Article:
When I first began converting my lawn into gardens for fruit, vegetables and herbs, a neighbor told me about a free resource that rocked my world: the city of Asheville’s leaf-mulch pile. The massive, steaming mound at the corner of Broadway and Catawba quickly became a much-loved part of my life.
I dumped wheelbarrow loads on my raised beds, blanketed the roots of my fig tree to help it survive the winter, and spread the nutritious “black gold” everywhere. I layered leaf mulch with kitchen compost, mixed it with straw, and piled it high on wet cardboard to kill grass. Worms prospered, the soil became richer and richer, and plant life flourished. My gardens held rainwater and stayed moist — keeping rain out of the city’s storm-water system, decreasing my water bill, and giving the plants plenty to drink.
As I pitchforked leaf mulch onto raspberries, garlic and fava beans, I relished the fact that this miraculous substance came from yards all over Asheville and was free to all. I have always been grateful for such shared resources. Originally, the term “commons” referred to lands and waters where anyone could forage, grow food or hunt. In ancient Rome and Britain, and in indigenous societies around the world, these shared inheritances were held in common rather than privately owned.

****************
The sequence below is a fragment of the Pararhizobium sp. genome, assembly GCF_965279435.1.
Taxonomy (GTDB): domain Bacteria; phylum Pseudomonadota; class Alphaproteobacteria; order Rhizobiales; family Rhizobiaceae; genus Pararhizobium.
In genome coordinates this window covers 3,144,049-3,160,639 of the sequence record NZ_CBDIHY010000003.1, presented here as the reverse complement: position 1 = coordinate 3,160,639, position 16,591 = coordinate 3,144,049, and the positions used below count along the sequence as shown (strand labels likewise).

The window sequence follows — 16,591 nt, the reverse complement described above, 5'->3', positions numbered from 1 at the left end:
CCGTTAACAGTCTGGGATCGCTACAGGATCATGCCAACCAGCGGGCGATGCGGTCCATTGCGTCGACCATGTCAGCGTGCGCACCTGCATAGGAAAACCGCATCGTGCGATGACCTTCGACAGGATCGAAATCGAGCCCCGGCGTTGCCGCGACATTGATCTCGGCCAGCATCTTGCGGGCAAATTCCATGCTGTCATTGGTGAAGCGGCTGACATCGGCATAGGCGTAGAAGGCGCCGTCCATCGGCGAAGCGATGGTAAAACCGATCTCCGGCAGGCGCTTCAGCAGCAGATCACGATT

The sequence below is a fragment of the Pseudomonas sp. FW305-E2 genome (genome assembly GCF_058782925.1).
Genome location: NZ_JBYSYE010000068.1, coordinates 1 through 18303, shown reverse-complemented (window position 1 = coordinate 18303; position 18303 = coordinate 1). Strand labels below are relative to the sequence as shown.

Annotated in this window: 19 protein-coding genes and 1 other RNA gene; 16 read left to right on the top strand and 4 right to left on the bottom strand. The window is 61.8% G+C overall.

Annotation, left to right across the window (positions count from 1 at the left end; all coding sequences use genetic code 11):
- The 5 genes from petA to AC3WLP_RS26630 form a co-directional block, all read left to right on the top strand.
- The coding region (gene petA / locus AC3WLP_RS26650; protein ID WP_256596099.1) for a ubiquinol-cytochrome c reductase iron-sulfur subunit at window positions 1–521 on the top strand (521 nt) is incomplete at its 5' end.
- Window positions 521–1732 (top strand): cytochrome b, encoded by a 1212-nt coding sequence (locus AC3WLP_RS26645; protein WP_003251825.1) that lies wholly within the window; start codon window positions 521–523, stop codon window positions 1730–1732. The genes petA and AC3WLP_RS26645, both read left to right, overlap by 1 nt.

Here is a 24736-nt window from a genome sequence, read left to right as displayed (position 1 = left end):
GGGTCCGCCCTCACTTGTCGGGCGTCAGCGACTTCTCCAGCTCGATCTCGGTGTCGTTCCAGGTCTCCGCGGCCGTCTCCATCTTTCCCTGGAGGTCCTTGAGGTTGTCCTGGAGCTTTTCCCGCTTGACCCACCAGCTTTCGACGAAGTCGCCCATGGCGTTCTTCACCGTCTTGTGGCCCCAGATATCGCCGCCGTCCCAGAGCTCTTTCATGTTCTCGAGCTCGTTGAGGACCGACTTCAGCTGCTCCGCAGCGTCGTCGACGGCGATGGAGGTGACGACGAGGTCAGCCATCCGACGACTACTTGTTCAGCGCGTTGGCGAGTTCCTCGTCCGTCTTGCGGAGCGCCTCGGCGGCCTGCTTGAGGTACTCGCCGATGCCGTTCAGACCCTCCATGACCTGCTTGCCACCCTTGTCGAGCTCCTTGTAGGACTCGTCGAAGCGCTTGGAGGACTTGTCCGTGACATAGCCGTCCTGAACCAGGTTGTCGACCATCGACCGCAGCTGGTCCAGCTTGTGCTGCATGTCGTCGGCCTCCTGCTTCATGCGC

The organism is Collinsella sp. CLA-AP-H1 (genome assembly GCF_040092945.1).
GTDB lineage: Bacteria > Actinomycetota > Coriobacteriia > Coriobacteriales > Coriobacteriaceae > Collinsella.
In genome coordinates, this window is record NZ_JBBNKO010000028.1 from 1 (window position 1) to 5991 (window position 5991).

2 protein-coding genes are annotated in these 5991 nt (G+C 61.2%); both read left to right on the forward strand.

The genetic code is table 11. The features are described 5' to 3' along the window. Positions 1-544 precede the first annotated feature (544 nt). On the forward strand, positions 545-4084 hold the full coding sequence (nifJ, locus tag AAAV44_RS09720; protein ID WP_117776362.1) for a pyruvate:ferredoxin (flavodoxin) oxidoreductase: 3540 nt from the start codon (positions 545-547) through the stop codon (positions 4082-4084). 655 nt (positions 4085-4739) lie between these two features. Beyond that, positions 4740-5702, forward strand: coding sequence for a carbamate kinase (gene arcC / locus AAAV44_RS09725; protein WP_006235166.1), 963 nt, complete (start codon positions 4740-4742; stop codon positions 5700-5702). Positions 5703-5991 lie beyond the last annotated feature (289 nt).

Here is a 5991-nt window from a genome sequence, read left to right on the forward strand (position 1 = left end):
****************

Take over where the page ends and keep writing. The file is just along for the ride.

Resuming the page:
Among the generally accepted modern commons are public lands, the oceans and the atmosphere. But today, the concept of the commons has expanded to include commonly held systems, places and even ideas: community gardens, parks, public libraries, radio waves and herbal lore. Participants at the 1992 Earth Summit defined commons as “the social and political space where things get done and where people derive a sense of belonging and have an element of control over their lives.”
Asheville’s leaf-mulch pile was a wonderful example of a local commons. And by building healthy soil, conserving water and supporting plant life to help clean the air, it increased the value of the shared inheritance we will pass on to future generations. I loved introducing other gardeners to the pile, and over the years, I forked many truckloads with friends and neighbors.
The mulch also built community, nourishing a sense of connection among city residents. It offered a tangible experience of sharing resources and being part of something bigger than your own little piece of yard. Every fall, as I pulled out tomato plants and piled on the mulch, I delighted in the idea that somebody somewhere in Asheville was raking leaves that would feed my garden the following year.
And then one day the leaf-mulch pile was gone. Mulch devotees had known that the pile was slated for closure, but no one seemed to know if, when or where the city planned to open a new site. The Sanitation Division told me that mulch from leaves collected by the city was now available through Riverside Stump Dump, a private company. I called them and learned that leaf mulch costs $20 per cubic yard — roughly $50 for a pickup-truck load. I was dismayed: our cherished commons privatized! Leaf mulch commodified!